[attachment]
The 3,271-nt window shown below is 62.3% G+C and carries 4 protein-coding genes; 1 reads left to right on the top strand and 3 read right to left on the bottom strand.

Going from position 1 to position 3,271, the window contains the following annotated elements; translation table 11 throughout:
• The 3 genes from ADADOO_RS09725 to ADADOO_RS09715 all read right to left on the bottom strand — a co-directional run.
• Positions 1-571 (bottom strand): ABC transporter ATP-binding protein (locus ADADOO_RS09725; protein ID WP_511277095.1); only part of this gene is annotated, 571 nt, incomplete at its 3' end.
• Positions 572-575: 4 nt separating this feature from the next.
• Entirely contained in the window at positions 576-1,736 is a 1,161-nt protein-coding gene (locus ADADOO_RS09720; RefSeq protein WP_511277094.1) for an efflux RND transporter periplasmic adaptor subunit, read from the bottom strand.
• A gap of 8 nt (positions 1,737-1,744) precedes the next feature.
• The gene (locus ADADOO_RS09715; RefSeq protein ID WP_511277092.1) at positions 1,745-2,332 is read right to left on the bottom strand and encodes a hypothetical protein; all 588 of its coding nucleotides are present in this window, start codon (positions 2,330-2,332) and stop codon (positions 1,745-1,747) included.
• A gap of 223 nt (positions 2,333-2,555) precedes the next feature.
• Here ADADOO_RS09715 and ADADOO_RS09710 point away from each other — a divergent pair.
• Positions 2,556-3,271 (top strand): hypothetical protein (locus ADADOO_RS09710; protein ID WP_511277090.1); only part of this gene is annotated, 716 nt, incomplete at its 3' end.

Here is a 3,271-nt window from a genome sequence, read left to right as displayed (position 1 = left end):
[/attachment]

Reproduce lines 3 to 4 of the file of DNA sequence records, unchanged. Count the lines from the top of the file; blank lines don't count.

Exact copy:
• The 3 genes from ADADOO_RS09725 to ADADOO_RS09715 all read right to left on the bottom strand — a co-directional run.
• Positions 1-571 (bottom strand): ABC transporter ATP-binding protein (locus ADADOO_RS09725; protein ID WP_511277095.1); only part of this gene is annotated, 571 nt, incomplete at its 3' end.